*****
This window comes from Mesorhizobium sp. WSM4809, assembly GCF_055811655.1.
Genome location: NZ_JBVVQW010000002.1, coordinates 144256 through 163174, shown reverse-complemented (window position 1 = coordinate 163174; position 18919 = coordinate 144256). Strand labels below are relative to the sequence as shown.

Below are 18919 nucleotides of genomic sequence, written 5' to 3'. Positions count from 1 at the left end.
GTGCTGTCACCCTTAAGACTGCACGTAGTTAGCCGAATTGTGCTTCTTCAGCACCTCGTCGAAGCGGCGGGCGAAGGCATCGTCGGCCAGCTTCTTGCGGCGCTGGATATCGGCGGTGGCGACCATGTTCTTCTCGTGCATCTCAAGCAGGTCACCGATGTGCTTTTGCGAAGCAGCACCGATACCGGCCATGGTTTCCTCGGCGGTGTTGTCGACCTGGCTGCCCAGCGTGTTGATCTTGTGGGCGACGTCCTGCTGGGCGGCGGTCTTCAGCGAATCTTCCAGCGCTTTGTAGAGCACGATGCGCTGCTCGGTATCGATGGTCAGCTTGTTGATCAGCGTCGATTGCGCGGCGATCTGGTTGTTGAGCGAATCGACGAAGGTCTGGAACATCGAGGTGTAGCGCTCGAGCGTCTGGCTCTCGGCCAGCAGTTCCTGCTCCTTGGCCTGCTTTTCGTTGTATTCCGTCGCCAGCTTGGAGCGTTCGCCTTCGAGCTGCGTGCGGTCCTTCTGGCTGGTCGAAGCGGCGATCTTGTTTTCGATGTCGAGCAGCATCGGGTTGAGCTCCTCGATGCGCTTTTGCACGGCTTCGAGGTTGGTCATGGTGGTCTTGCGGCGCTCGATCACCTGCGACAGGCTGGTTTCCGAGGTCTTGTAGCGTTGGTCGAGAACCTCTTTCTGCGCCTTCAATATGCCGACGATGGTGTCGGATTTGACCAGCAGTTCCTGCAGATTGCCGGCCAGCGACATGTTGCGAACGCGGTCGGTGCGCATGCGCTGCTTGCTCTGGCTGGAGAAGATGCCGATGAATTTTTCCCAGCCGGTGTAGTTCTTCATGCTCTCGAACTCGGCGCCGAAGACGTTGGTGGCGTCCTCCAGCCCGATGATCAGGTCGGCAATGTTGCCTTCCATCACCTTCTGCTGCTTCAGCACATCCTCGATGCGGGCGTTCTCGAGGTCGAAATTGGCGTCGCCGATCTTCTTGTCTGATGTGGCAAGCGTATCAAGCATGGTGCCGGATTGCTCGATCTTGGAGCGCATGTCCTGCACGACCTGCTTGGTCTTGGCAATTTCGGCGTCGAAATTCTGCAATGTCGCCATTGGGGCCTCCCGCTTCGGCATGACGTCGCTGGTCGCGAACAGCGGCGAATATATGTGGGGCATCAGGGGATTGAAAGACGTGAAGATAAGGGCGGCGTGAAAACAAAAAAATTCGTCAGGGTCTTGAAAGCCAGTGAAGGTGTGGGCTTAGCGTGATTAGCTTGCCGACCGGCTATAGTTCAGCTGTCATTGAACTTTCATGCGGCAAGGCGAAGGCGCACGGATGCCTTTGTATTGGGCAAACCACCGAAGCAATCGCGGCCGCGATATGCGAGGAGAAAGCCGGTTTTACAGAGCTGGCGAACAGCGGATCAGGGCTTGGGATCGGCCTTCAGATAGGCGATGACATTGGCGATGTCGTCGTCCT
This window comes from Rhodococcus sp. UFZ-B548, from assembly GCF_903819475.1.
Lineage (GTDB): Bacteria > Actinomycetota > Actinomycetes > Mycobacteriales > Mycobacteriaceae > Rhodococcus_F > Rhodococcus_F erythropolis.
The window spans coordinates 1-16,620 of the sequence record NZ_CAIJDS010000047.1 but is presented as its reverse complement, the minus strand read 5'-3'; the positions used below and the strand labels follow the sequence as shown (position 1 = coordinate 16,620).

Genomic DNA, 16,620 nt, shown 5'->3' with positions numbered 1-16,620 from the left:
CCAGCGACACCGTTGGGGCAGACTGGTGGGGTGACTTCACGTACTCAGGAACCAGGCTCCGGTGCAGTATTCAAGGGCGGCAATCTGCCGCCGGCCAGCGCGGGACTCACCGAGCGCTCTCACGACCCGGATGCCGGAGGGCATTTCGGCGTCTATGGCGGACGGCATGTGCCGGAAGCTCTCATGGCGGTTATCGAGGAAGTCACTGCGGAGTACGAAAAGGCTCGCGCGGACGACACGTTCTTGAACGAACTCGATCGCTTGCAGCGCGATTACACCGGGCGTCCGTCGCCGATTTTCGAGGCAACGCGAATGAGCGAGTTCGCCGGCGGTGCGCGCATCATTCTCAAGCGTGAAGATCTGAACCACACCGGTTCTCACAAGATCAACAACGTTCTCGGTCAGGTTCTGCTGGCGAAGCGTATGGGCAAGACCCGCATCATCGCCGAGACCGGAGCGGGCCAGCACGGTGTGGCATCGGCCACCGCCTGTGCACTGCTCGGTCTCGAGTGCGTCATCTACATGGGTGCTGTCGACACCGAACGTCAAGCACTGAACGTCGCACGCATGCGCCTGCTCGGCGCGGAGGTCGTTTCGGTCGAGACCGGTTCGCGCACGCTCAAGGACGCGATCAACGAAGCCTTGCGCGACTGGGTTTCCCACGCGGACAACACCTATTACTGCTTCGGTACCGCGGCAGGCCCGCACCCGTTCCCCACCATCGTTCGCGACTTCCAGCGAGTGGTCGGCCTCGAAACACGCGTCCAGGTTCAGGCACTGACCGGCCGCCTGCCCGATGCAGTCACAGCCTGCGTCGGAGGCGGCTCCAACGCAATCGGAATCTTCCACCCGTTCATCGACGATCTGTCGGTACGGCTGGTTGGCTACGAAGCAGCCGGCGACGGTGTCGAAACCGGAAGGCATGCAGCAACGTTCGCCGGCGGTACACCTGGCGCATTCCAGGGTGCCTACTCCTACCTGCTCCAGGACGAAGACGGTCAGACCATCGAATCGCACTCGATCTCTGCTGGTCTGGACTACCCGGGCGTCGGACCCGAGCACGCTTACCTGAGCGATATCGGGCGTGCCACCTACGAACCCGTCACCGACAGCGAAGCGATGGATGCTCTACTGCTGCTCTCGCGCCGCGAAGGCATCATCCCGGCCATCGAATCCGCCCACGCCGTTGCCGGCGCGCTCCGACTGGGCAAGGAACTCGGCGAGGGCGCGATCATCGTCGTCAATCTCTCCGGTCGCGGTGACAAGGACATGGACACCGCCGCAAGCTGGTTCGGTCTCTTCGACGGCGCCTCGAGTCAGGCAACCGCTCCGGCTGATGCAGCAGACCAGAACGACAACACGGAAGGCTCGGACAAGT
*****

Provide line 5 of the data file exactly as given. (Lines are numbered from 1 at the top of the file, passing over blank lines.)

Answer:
This window comes from Rhodococcus sp. UFZ-B548, from assembly GCF_903819475.1.